The proposals include –

* Replace the current graduated brackets of from 10% to 35% with two individual tax rates – 15% and 27%.

* Eliminate the Standard Deduction and all itemized deductions.

* Create a 15% credit for home mortgage interest on a principal residence of up to $25,000 and a 15% credit for charitable contributions, both “refundable”.

* Replace the personal exemption for children, Child Tax Credit, Earned Income Credit, Head of Household filing status, and Child and Dependent Care Credit with a universal credit of $1,600 per child, indexed to changes in the Consumer Price Index (CPI), and an earnings credit of 21.3% of the first $20,300 of earnings for each worker in the “tax unit” (I assume each spouse), also indexed to the CPI. If I read the report right I do believe the excess credits will be refundable in some manner.

*Eliminate or scale back all other “tax expenditures”.

* Limit combined individual and employer contributions to qualified retirement plans to 20% of annual earnings up to a maximum of $20,000 per year, indexed for inflation.

* Create a refundable savings credit for taxpayers in the 15% bracket.

* Eliminate the preferential rates on capital gains and dividends.

The two allowable credits discussed above, for mortgage interest and contributions, will not be provided to the taxpayer, but will go directly to the institutions. Mortgage lenders will apply for a tax credit, which will be passed through to homeowners as a 15% reduction in their home mortgage interest payments, and qualifying charities will apply to the IRS for a “matching grant” to supplement taxpayer contributions “so that for every $85 the taxpayer gives, the charity will receive another $15”.

The report also outlines curious rules so that the child credit discussed above is “automatic” and does not have to be requested each year.

The Task Force also calls for –

*A new “modest” 6.5% national Debt Reduction Sales Tax (DRST) to be phased-in over 2 years, and

* A temporary Social Security “payroll tax holiday” for all of 2011 that “excuses” employers and employees from paying the 12.4% Social Security tax (and presumable the appropriate portion of the “self-employment tax”). According to the report “the tax holiday will not impact the solvency of the {Social Security} Trust Funds, which will be reimbursed in full from general revenues at the same time that they would have received payments in the absence of the holiday”. The report suggests this will create between 2.5 and 7 Million new jobs.

While there is much worth discussing in the report I must continue to voice my strong opposition to any kind of “refundable credit” paid via a tax return.

I do somewhat like the concept of providing the benefit for mortgage interest via a reduction in the actual mortgage payment (much like I would have the benefit for education expenses provided via direct tuition grant), and am not totally against a “matching grant” approach to charitable contributions, and agree that they are worth looking into.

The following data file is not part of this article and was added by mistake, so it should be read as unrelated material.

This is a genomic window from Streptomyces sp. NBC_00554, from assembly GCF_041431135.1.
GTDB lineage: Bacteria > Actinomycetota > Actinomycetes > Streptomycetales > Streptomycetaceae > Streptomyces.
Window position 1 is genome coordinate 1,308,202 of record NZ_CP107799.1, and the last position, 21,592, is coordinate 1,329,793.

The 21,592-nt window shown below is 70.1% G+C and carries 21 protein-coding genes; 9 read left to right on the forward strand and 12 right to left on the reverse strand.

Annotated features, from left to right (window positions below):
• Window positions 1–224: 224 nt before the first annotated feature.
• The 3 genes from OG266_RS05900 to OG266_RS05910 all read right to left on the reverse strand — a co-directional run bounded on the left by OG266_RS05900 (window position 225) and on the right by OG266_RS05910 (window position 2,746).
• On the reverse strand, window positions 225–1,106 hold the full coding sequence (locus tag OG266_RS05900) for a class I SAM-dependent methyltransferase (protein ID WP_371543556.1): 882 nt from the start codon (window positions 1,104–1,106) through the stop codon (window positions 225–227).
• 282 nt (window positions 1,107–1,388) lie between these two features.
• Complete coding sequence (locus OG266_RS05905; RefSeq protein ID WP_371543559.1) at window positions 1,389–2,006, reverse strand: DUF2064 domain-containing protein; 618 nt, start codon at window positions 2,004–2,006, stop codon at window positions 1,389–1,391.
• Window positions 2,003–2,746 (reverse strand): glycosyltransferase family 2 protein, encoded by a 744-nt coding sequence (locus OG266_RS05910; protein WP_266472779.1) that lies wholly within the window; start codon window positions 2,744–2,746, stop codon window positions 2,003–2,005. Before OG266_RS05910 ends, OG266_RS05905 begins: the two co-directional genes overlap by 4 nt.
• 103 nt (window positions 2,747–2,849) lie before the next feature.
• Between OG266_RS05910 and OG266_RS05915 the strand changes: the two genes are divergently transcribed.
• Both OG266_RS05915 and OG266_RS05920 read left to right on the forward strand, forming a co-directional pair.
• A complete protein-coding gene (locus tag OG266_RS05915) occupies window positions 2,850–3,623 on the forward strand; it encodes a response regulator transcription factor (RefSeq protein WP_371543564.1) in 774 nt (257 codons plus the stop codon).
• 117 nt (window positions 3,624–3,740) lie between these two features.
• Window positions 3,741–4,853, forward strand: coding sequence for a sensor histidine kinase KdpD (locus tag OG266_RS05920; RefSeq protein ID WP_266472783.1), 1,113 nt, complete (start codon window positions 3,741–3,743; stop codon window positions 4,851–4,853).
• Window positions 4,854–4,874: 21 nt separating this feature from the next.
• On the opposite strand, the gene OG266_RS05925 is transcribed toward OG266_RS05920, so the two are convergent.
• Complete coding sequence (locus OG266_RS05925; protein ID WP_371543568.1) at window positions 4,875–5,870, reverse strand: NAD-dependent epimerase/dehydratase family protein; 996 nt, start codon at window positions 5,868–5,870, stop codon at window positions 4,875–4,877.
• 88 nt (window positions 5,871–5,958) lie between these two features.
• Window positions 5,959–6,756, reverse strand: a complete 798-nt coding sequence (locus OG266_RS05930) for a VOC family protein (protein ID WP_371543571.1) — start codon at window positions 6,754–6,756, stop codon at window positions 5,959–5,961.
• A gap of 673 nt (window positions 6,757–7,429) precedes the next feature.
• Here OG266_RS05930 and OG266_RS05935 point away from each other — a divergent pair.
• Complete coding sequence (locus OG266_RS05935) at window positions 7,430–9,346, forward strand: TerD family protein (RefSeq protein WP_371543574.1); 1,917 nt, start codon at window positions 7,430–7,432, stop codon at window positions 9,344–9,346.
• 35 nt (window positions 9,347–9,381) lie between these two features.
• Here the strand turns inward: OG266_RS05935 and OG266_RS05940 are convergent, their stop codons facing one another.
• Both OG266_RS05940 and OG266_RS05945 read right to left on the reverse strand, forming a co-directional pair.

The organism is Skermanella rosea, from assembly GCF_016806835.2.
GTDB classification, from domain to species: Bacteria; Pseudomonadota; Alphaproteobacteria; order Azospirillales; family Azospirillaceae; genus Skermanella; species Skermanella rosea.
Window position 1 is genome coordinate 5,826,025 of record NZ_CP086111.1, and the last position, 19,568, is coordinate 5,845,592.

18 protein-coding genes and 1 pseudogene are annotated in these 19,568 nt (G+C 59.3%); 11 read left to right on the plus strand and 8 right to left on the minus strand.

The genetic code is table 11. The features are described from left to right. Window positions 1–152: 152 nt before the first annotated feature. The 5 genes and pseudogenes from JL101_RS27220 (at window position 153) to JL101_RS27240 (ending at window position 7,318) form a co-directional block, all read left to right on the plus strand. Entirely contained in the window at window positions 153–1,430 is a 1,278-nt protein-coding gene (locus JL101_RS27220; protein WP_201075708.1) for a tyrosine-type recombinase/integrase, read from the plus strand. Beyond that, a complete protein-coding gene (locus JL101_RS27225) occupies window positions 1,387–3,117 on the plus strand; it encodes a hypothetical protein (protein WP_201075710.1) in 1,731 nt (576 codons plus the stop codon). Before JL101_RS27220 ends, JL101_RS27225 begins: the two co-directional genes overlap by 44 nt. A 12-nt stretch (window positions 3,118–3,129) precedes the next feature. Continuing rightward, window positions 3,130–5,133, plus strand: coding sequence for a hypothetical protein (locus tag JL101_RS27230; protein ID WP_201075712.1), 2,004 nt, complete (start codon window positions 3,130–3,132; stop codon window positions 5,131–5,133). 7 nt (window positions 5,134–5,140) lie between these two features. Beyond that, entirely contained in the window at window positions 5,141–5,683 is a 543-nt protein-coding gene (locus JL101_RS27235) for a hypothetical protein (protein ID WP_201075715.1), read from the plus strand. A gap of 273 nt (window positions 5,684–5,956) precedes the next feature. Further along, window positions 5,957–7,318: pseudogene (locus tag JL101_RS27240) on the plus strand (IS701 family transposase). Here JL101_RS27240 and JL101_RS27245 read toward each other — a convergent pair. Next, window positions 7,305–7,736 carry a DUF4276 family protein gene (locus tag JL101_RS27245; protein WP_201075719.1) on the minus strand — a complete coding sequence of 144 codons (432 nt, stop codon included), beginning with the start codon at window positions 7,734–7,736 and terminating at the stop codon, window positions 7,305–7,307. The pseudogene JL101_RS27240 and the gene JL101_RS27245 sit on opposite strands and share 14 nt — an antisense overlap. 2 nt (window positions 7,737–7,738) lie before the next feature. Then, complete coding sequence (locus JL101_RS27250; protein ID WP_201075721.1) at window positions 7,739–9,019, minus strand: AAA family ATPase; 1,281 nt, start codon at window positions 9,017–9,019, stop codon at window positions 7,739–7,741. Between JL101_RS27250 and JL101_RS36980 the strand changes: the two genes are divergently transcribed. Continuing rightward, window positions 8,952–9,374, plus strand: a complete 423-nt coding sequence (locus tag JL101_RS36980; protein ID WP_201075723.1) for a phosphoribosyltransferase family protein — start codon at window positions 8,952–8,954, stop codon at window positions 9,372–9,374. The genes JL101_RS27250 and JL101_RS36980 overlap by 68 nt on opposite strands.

However the mechanics of it all is somewhat confusing. Would all mortgage holders apply for and receive a 15% federal “grant” for all first mortgages issued? How would it work with mortgages given or “taken back” by individual? And what about refinancing? Much of the “methodology” of the benefits provided in the report raise all kinds of “how to” questions.

Of the various proposals in the two reports I still think I would prefer to use the “zero base” option of BO’s Commission chairman as a starting point. I would initially eliminate all “tax expenditures” and add back to the Tax Code only those deductions that are absolutely appropriate - some kind of higher Standard Deduction, a higher personal exemption for dependents, and tax benefits for state income and real estate taxes, acquisition debt mortgage interest, charitable contributions, and perhaps employee business expenses. And I would provide any benefits for higher education, employment encouragement (EIC) and other items as direct payments or supplemental welfare checks (as discussed in Friday’s post).

So what do you think of this new report?


Saturday, November 20, 2010


* Joe Arsenault provides us with a “BlogRoll Beans ‘Almost’ Thanksgiving Addition” at CAFÉ TAX.

* TAX GIRL Kelly Phillips Erb brings us up-to-date on the “progress” of the much-needed tax legislation in the lame duck (aka lame arse) Congress in “Black Friday, Indeed, for Congress: Vote Looming

She tells us –

Democratic leaders met this week to talk turkey and decided on two things:

1. A vote on the Bush tax cuts won’t happen until after Thanksgiving; and
2. The Bush tax cuts will be extended for those making $250,000 or less.

And that’s all we have. That means there’s a lot, obviously, that we don’t know

* Kay Bell touches on the same issue in “If Your First 2011 Paycheck is Smaller, Thank, er, Blame Congress” at DON’T MESS WITH TAXES.

Thanks to the irresponsibility of the cafones in Washington that Joe Kristan “affectionately” refers to as Congresscritters the 2011 withholding tables are still up in the air.

Kay explains why January paychecks will be smaller -